I can not understand the difference when employ is a noun.

So somebody help me to show the difference between employ and employment.

  • 1
    The use of employ in the sense of employment (in certain contexts) is essentially idiomatic-literary. It is used in set phrases, idiomatic expressions and for 'effect' to sound officious. It is also popular in news reporting. – Kris Feb 12 '14 at 7:29
  • @Kris Thank you, and Employ is just an archaic form of employment is still true? – Rong Nguyen Feb 12 '14 at 7:35
  • Please see my comment at Noah's answer. It's archaic only in a certain sense. It's is still used in legalese, press reports, literary works, ... – Kris Feb 12 '14 at 7:40
  • ... A few minutes back, Business Day reported: The fact is, GI — as the good folk on Twitterville like to call Igesund — has managed to infuriate the kind of people no coach in the employ of the South African Football Association (Safa) should ever think about rubbing up the wrong way. bdlive.co.za/sport/soccer/2014/02/12/… – Kris Feb 12 '14 at 7:42
  • I think @Noah need to update his answer :-) – Rong Nguyen Feb 12 '14 at 7:49

There's no difference between the two. Employ is just an archaic form of employment. That said, the verb form of employ is the same as the archaic form, so to avoid confusion, it's better to use employ as a verb and employment as a noun.

| improve this answer | |
  • 1
    I think it is archaic only in one sense and not generally as a noun. Please check again. – Kris Feb 12 '14 at 7:20
  • @Kris: That's true. But the OP is not asking for that. If need be I can include that. – Noah Feb 12 '14 at 7:25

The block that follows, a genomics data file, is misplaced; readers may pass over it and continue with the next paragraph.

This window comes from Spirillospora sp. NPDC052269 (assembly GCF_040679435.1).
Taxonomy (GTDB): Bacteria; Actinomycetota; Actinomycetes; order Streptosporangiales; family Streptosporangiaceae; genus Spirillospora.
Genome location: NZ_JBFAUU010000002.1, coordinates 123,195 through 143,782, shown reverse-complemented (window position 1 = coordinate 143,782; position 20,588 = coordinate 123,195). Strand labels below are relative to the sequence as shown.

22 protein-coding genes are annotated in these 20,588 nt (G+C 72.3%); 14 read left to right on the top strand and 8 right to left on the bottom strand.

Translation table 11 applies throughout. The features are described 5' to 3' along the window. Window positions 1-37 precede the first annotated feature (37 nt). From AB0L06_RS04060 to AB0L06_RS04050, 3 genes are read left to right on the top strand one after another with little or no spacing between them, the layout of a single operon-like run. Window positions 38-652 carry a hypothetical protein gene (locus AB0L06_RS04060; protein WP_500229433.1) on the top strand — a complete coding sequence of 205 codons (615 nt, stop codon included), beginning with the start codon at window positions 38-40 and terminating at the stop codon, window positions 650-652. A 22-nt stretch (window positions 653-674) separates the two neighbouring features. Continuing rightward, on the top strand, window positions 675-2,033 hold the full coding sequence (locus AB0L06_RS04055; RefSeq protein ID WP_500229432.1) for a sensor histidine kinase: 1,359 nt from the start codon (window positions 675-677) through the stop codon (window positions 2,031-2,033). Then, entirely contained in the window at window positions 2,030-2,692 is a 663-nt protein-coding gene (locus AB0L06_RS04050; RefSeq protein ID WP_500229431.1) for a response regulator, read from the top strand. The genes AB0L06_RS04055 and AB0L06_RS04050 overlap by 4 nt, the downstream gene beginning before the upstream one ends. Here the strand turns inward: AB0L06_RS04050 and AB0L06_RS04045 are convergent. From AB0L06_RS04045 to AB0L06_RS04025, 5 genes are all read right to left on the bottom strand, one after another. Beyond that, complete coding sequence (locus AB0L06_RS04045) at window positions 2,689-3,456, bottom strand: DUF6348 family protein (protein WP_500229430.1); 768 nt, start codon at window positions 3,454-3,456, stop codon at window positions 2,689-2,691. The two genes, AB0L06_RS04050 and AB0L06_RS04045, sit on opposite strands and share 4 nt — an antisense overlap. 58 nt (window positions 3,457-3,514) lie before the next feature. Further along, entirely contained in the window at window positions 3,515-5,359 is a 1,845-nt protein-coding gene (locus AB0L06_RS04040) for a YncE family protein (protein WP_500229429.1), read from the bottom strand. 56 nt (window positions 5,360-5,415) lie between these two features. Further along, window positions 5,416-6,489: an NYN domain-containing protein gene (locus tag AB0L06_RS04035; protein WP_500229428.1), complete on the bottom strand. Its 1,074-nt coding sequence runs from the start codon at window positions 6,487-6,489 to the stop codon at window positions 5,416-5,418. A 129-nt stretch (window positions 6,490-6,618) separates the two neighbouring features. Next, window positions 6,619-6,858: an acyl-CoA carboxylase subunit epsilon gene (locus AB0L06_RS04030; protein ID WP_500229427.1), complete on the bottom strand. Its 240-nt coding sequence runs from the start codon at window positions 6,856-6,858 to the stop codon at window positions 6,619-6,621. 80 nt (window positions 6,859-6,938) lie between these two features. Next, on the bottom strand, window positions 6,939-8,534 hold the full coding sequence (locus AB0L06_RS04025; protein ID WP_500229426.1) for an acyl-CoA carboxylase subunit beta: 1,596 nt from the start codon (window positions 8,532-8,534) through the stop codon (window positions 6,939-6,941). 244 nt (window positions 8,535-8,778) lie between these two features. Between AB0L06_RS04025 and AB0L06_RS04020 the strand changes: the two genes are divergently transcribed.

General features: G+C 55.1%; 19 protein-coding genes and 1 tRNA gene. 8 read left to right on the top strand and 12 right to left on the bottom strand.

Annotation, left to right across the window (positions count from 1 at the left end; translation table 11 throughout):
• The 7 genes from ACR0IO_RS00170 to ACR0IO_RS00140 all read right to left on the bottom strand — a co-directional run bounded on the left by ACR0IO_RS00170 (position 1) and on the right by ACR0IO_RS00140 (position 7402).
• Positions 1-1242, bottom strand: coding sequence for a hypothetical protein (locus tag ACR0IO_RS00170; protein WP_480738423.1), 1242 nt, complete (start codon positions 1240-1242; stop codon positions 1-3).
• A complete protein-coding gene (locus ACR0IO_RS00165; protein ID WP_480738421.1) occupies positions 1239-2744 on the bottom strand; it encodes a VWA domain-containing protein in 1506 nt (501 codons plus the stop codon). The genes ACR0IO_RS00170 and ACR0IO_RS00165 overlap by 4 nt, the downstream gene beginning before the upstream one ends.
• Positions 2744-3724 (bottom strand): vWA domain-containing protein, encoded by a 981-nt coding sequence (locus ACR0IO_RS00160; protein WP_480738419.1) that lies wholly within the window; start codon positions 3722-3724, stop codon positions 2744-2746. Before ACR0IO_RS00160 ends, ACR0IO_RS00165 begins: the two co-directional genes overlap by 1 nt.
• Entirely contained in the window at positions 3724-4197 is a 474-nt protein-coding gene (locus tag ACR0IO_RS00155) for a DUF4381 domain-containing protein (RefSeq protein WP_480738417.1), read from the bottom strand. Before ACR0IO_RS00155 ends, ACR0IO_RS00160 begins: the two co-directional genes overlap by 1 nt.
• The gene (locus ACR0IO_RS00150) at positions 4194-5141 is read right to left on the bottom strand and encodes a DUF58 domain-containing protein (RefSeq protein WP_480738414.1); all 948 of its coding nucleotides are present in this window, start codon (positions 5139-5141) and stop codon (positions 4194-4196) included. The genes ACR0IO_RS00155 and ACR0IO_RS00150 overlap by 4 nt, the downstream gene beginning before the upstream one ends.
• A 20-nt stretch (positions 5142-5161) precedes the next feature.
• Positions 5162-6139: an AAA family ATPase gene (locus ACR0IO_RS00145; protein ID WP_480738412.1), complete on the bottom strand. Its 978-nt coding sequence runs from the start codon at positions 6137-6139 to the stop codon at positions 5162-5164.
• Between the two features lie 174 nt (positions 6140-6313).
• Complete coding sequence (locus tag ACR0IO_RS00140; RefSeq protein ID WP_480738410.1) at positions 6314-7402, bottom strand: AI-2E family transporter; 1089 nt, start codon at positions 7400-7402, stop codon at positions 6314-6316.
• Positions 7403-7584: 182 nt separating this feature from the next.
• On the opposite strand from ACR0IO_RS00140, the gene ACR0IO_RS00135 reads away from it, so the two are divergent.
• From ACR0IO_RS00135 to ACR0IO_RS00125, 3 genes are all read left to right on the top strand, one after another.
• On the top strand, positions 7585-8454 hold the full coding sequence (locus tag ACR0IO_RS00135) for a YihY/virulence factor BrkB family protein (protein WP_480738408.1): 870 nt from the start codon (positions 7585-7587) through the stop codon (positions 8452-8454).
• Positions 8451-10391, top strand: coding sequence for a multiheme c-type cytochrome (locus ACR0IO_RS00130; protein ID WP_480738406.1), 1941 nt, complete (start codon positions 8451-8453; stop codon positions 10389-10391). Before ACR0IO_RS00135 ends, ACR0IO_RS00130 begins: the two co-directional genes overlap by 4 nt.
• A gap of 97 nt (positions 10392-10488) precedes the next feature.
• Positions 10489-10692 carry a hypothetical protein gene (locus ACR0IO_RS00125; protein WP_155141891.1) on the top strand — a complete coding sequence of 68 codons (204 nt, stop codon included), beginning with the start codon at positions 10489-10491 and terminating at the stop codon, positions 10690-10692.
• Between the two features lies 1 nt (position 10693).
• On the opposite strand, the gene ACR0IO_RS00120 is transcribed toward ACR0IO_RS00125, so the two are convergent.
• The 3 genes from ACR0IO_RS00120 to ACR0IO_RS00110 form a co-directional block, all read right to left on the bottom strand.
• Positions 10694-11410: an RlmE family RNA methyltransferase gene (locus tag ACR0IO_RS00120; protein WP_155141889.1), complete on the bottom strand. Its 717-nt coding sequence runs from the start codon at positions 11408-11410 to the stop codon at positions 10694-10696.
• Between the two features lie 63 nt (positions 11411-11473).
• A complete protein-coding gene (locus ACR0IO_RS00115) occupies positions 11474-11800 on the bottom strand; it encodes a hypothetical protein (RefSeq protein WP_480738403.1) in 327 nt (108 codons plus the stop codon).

• 1
    However, that's what you have stated as part of the answer, right? – Kris Feb 12 '14 at 7:26

Employ is a verb.
Employment is a noun.

For example

I would like to employ (verb) John.
John was desperately looking for new employment (noun) after having been laid off.

You can use employ as a noun, such as in this example: "John found himself in his brother's employ." However, that type of use is archaic and quite uncommon; I would recommend against using it as a noun so as to avoid confusing people.

| improve this answer | |
  • 3
    The usage of employ as a noun is correct usage, but a bit archaic. It sounds bit high falootin' . . . :P – David M Feb 12 '14 at 5:56
  • Also, "employ" can often mean "use", while "employment" almost never does. – David Schwartz Feb 12 '14 at 6:09
  • @IQAndreas I think my question is clear, i mean employ is noun when compare. Thank for your answer :-) – Rong Nguyen Feb 12 '14 at 6:40
  • 1
    When you are 'not sure' of the usage, how would you make a categorical statement at the opening of the answer that "Employ is a verb"? thefreedictionary.com/employ – Kris Feb 12 '14 at 7:19
  • @Kris What I meant was, I know some people use employ as a noun in practice. What I didn't know was whether their usage of the word is incorrect grammar or not. (but thanks for the link, I adjusted the wording of the answer accordingly) – IQAndreas Feb 12 '14 at 8:05

Your Answer

By clicking “Post Your Answer”, you agree to our terms of service, privacy policy and cookie policy

Not the answer you're looking for? Browse other questions tagged or ask your own question.